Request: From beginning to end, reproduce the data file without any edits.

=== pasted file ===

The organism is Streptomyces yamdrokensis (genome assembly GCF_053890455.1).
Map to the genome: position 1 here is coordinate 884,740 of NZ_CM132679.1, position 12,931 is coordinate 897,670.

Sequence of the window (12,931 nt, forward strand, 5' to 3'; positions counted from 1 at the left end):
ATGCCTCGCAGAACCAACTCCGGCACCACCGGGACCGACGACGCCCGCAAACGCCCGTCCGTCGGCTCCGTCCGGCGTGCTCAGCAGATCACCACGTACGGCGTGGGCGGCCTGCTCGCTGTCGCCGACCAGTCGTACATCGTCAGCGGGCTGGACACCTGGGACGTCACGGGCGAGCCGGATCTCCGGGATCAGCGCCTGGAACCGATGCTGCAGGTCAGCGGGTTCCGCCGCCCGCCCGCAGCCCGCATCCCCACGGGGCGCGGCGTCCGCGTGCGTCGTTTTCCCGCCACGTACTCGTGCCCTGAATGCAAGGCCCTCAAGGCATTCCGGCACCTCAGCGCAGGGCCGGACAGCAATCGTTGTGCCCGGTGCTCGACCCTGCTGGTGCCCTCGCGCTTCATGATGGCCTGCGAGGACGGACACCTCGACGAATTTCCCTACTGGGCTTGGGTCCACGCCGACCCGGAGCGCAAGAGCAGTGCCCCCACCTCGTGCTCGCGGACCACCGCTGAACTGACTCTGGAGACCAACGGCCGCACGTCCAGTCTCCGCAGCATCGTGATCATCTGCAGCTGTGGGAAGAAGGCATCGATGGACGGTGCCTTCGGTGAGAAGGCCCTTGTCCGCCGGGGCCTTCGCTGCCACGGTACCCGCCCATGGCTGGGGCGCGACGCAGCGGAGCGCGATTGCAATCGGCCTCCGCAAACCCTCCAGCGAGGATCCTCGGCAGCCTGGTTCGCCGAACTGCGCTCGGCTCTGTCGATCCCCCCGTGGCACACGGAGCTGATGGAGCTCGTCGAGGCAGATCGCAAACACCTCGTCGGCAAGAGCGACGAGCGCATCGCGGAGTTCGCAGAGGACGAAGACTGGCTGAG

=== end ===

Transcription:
The organism is Streptomyces yamdrokensis (genome assembly GCF_053890455.1).
Map to the genome: position 1 here is coordinate 884,740 of NZ_CM132679.1, position 12,931 is coordinate 897,670.

Sequence of the window (12,931 nt, forward strand, 5' to 3'; positions counted from 1 at the left end):
ATGCCTCGCAGAACCAACTCCGGCACCACCGGGACCGACGACGCCCGCAAACGCCCGTCCGTCGGCTCCGTCCGGCGTGCTCAGCAGATCACCACGTACGGCGTGGGCGGCCTGCTCGCTGTCGCCGACCAGTCGTACATCGTCAGCGGGCTGGACACCTGGGACGTCACGGGCGAGCCGGATCTCCGGGATCAGCGCCTGGAACCGATGCTGCAGGTCAGCGGGTTCCGCCGCCCGCCCGCAGCCCGCATCCCCACGGGGCGCGGCGTCCGCGTGCGTCGTTTTCCCGCCACGTACTCGTGCCCTGAATGCAAGGCCCTCAAGGCATTCCGGCACCTCAGCGCAGGGCCGGACAGCAATCGTTGTGCCCGGTGCTCGACCCTGCTGGTGCCCTCGCGCTTCATGATGGCCTGCGAGGACGGACACCTCGACGAATTTCCCTACTGGGCTTGGGTCCACGCCGACCCGGAGCGCAAGAGCAGTGCCCCCACCTCGTGCTCGCGGACCACCGCTGAACTGACTCTGGAGACCAACGGCCGCACGTCCAGTCTCCGCAGCATCGTGATCATCTGCAGCTGTGGGAAGAAGGCATCGATGGACGGTGCCTTCGGTGAGAAGGCCCTTGTCCGCCGGGGCCTTCGCTGCCACGGTACCCGCCCATGGCTGGGGCGCGACGCAGCGGAGCGCGATTGCAATCGGCCTCCGCAAACCCTCCAGCGAGGATCCTCGGCAGCCTGGTTCGCCGAACTGCGCTCGGCTCTGTCGATCCCCCCGTGGCACACGGAGCTGATGGAGCTCGTCGAGGCAGATCGCAAACACCTCGTCGGCAAGAGCGACGAGCGCATCGCGGAGTTCGCAGAGGACGAAGACTGGCTGAG